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Practicing Law Like a Man or a Woman?

One of the biggest “aha” moments of my life happened in a self-development course in my mid-30′s when I realized that I didn’t have to practice law like a man in order to be successful. I could be feminine and still be taken seriously. This realization was enormously liberating, as I was able to relax in my own skin and stop trying to be someone I wasn’t. I discovered that a more collaborative and “softer” approach in negotiations or when dealing with opposing counsel was more successful for me than the aggressive male style I had been trying to emulate. A friend once told me about a similar experience after “coming out” as a gay man. When he was able to stop pretending to be “straight” he had so much more energy to be successful in his career.

Recently I had another “aha” moment almost as significant as the first one. I was attending an executive coaching conference in Santa Barbara and heard Barbara Annis, one of the co-authors of “Leadership and the Sexes” (www.baainc.com) speak about the differences in the male and female brains. Recent neurological studies of brain scans have shown how differently men and women process information, make decisions, negotiate, handle emotion, and communicate – in fact everything the brain does. The genders are equally intelligent – just intelligent in different ways.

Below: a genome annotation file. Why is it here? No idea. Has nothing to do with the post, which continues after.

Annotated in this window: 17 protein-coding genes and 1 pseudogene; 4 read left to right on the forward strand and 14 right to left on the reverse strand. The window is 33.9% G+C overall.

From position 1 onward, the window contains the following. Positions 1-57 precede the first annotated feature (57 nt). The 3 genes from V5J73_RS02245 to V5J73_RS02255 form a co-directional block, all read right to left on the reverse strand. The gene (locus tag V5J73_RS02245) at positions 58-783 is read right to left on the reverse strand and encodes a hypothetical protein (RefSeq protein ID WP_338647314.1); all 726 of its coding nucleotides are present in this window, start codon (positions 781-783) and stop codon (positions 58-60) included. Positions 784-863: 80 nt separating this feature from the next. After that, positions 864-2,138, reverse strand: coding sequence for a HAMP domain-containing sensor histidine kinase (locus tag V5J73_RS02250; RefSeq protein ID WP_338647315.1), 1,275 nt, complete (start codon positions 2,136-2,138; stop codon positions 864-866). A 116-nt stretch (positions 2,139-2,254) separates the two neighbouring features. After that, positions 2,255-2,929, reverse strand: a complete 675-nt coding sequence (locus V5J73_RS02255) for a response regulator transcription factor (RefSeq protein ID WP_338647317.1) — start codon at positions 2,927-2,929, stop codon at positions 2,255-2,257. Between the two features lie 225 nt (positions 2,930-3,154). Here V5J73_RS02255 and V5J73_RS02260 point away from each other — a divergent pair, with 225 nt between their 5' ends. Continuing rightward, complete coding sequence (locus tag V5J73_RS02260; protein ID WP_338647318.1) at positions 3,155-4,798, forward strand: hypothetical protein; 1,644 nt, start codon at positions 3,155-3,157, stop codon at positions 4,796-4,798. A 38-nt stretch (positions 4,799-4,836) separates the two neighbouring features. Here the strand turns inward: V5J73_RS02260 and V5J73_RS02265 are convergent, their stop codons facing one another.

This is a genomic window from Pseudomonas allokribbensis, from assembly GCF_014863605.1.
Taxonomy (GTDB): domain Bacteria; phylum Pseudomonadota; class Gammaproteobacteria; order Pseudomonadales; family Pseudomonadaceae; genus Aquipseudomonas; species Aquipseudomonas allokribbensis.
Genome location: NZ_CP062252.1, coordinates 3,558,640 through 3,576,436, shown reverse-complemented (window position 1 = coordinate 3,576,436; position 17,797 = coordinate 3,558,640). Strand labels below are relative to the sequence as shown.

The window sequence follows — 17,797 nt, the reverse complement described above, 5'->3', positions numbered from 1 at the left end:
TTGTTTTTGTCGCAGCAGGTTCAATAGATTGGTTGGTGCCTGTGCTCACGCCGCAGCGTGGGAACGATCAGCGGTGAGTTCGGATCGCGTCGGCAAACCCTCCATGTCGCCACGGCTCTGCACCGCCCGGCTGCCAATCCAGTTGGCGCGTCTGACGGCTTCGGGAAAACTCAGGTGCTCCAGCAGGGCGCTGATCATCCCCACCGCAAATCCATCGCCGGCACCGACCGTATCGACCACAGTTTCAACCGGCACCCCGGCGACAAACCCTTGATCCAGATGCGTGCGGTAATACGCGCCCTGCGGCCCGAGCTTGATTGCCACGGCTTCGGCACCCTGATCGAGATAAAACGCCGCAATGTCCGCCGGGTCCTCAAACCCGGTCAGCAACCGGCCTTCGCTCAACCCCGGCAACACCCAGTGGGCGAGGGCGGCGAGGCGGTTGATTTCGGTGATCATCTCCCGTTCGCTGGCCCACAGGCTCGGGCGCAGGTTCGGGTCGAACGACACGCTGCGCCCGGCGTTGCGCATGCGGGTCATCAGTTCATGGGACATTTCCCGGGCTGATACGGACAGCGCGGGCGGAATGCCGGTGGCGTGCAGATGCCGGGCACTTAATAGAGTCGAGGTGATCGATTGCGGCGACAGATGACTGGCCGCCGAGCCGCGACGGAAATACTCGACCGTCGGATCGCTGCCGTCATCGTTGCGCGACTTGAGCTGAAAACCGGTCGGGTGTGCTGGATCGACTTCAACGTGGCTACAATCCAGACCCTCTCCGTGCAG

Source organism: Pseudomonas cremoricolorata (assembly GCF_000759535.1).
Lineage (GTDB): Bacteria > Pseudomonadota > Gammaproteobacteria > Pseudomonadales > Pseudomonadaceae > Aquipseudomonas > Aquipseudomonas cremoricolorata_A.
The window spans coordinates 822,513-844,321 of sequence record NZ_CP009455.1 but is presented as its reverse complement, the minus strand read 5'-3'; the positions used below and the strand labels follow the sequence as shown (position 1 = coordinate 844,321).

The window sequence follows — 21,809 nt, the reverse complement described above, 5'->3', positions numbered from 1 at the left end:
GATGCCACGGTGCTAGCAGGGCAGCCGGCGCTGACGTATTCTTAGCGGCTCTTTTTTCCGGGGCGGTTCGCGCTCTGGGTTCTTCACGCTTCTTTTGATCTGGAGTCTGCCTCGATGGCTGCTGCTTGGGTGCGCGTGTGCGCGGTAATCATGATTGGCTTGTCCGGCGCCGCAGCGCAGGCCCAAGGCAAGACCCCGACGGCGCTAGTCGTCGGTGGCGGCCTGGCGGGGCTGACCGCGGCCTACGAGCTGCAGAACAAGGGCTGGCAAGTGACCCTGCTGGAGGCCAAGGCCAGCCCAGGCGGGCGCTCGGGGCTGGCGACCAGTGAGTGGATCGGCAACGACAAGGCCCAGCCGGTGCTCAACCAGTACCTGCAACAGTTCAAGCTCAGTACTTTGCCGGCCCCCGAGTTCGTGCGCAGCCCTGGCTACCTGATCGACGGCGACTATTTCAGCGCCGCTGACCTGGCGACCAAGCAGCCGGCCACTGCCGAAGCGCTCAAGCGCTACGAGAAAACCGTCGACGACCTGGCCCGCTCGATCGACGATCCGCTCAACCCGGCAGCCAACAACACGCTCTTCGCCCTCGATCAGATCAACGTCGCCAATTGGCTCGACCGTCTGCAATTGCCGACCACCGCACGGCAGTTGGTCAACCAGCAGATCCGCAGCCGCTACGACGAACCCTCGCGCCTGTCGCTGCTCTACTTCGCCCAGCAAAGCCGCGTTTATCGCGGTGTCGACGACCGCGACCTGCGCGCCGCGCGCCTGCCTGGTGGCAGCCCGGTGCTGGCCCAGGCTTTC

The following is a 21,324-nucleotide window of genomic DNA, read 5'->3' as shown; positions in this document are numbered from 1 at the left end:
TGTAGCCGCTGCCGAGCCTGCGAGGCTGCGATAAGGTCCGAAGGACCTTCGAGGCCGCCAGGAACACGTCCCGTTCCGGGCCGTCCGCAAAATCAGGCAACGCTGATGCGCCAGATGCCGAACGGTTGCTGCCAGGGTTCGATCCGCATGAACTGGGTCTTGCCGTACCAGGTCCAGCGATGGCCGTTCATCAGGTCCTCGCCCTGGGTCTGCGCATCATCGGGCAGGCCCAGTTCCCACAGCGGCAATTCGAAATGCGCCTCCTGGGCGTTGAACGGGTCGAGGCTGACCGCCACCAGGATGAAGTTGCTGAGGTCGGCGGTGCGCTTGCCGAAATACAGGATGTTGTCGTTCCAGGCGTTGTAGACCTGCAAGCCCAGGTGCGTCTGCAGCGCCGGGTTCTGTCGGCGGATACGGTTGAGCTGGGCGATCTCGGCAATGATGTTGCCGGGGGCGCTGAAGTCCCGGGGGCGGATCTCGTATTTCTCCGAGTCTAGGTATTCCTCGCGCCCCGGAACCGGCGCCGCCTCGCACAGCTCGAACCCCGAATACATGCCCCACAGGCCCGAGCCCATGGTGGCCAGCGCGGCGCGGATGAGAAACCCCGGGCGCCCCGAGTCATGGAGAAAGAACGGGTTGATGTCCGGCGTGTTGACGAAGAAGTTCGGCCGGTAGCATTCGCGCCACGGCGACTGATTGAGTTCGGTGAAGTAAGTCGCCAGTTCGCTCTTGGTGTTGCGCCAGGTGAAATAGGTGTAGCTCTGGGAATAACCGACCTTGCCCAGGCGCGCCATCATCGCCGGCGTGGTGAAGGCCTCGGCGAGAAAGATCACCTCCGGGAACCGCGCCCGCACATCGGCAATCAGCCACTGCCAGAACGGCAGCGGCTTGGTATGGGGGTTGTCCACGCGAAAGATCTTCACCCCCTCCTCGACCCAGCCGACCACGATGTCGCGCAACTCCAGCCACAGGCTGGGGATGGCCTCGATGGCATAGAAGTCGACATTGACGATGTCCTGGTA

Annis’ book gives many examples of how differently men and women interpret the world around them. For example:

  • Women tend to use more words during the day especially when reading and writing are included. Men often process fewer words than women and may zone out if discussions become too lengthy or wordy. This may seem like the man is not interested or doesn’t care. He may also be frustrated that the woman is not getting to the point fast enough.